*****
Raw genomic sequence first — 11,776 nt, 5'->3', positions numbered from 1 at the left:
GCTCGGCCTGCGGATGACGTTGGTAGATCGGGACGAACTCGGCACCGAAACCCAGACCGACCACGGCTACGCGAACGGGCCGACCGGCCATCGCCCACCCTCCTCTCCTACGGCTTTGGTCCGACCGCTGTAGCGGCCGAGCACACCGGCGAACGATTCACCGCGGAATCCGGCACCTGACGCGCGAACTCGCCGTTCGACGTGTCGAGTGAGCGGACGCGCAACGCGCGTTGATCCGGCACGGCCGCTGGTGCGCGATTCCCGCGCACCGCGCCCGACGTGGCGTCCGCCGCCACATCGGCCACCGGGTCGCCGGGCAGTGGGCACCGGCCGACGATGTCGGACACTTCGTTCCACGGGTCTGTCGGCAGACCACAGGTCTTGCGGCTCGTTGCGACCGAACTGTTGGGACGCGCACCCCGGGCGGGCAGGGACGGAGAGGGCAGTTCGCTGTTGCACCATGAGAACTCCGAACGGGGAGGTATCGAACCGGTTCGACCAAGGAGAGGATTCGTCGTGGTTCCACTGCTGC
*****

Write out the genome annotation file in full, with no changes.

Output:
Raw genomic sequence first — 11,776 nt, 5'->3', positions numbered from 1 at the left:
GCTCGGCCTGCGGATGACGTTGGTAGATCGGGACGAACTCGGCACCGAAACCCAGACCGACCACGGCTACGCGAACGGGCCGACCGGCCATCGCCCACCCTCCTCTCCTACGGCTTTGGTCCGACCGCTGTAGCGGCCGAGCACACCGGCGAACGATTCACCGCGGAATCCGGCACCTGACGCGCGAACTCGCCGTTCGACGTGTCGAGTGAGCGGACGCGCAACGCGCGTTGATCCGGCACGGCCGCTGGTGCGCGATTCCCGCGCACCGCGCCCGACGTGGCGTCCGCCGCCACATCGGCCACCGGGTCGCCGGGCAGTGGGCACCGGCCGACGATGTCGGACACTTCGTTCCACGGGTCTGTCGGCAGACCACAGGTCTTGCGGCTCGTTGCGACCGAACTGTTGGGACGCGCACCCCGGGCGGGCAGGGACGGAGAGGGCAGTTCGCTGTTGCACCATGAGAACTCCGAACGGGGAGGTATCGAACCGGTTCGACCAAGGAGAGGATTCGTCGTGGTTCCACTGCTGC